This site contains affiliate links to products. We may receive commission for purchases made through these links. Price at time of publish date may change.
With more time at home these days, you might be thinking: now’s the time to get all those family photos and souvenir prints framed and finally hung on the wall. We agree! (No offense to your walls.)
We couldn’t resist doing a little show-and-tell on Instagram Live. Here, we show you two different examples of gallery walls and how we pulled them off.
Jonathan: The Classic Gallery Wall
Jonathan: I went with a clean, classic look—just like me—using four B&W prints with black frames. The key here is centering the wall with furniture: you don’t want heads and arms bumping into the bottom frames, so we used painters tape to mark our furniture lines.
With heavy frames like these, you’ll want some reinforcements, like Velcro hanging strips. You might want to check the width of the frame against the width of the strip, to make sure they line up. If you can, go at least one level higher on the supported frame weight listed on the packaging, just to be safe.
The other major factor is consistent spacing, which is even more critical in a simpler layout like mine. A tape measure is your best friend here, along with a good level. (You might even want two, a small and large one, if you have them.) Once you’re in good shape, step back and use the best tool available: your sharp eye. If it looks right, it probably is.
Drew: The Eclectic Gallery Wall
Drew: Because I’m a little more playful and creative than Jonathan (everyone says this about me), I decided to use some mixed media in my gallery wall to really show off my eclectic tastes.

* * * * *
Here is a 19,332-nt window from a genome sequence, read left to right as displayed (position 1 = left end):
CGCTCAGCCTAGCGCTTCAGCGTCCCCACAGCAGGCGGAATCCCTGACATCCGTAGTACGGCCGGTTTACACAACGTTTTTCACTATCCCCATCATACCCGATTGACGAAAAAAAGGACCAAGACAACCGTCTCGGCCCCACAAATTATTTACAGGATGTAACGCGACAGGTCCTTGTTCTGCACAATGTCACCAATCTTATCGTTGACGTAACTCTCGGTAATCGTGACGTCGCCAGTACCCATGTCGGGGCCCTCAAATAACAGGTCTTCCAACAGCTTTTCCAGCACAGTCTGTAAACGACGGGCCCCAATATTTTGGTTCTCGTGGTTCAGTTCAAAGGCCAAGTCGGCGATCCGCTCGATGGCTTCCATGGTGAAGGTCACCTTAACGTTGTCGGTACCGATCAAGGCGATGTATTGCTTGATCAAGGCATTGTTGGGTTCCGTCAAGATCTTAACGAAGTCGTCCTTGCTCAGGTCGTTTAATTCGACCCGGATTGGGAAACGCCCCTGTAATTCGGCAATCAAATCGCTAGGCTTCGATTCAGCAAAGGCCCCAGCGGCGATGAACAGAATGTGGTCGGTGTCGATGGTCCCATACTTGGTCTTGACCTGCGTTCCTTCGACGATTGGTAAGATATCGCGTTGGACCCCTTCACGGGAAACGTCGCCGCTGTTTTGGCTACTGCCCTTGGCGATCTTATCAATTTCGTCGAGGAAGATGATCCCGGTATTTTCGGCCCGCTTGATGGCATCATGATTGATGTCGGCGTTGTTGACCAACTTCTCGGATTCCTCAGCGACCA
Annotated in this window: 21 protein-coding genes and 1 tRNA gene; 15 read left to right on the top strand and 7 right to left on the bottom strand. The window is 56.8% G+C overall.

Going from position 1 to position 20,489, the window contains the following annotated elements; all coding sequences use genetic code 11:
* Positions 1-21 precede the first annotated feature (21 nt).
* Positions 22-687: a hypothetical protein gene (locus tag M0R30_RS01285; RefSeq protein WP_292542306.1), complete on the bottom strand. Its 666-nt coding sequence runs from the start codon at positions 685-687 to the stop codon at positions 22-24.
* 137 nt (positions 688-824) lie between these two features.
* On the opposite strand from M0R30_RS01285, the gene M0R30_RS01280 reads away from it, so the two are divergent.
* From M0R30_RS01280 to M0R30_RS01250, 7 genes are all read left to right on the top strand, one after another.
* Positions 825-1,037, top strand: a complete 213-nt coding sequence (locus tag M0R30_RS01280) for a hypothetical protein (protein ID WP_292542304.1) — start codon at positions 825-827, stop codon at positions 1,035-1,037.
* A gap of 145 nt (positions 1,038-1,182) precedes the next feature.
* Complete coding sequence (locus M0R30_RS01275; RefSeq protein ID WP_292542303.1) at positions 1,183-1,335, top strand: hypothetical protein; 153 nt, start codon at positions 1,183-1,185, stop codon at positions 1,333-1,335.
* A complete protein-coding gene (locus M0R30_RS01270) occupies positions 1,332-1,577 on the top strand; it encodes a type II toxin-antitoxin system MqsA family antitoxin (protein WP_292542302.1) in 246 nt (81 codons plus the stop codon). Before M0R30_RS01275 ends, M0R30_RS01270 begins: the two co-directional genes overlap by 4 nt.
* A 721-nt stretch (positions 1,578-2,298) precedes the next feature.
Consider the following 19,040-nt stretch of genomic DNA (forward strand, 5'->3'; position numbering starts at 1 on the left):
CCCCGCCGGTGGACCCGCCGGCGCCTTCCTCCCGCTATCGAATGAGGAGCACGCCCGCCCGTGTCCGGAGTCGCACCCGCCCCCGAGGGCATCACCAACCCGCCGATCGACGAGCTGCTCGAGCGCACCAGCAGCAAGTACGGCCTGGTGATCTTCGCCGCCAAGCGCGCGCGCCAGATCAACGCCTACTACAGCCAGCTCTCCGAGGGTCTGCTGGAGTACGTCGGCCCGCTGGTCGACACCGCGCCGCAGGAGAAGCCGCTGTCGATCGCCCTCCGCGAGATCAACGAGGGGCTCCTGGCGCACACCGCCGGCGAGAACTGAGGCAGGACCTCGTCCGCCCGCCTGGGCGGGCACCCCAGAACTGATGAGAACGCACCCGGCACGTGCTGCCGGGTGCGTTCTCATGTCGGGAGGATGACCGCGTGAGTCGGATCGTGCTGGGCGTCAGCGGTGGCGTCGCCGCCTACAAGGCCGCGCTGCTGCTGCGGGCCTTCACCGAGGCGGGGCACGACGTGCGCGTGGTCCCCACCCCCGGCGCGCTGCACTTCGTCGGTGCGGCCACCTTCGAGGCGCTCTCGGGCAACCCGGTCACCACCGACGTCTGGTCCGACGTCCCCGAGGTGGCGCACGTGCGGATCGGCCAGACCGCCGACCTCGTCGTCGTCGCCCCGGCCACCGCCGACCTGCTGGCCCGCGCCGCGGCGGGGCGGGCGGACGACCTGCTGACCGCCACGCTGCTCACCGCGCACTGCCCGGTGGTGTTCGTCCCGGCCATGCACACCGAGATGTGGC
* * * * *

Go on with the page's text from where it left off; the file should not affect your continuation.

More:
Even with this variety of sizes and frames, though, I did stick to a few rules of thumb: namely, symmetry. You’ll notice the gallery wall is balanced in form and color, without straying too far beyond the edges of the furniture space.
I also didn’t use anything that protruded too far from the wall, like a shadow box (nothing like hearing a crash and seeing one of your guests frantically picking up old mementos from the floor).
I enjoyed making this gallery wall because I was able to repurpose some old frames without them looking out of place—in fact, I’d say they add to the look with a good balance of old and new. With all this talk about balance, you can tell I’ve had Feng Shui on my mind lately.
Jonathan: The great thing about gallery walls is how much personalization you can get out of them, for not a lot of money. It’s a great day project that can help commemorate your favorite people and moments.
Drew: Wait, then why wasn’t your gallery wall just pictures of me?
Jonathan: I think you know why.
- tape measure
- stud finder
- nails, hardware, or picture-hanging strips
- cordless drill with drill bits
- nail filler (mistakes happen!)
- brush with touch-up paint
- painter’s tape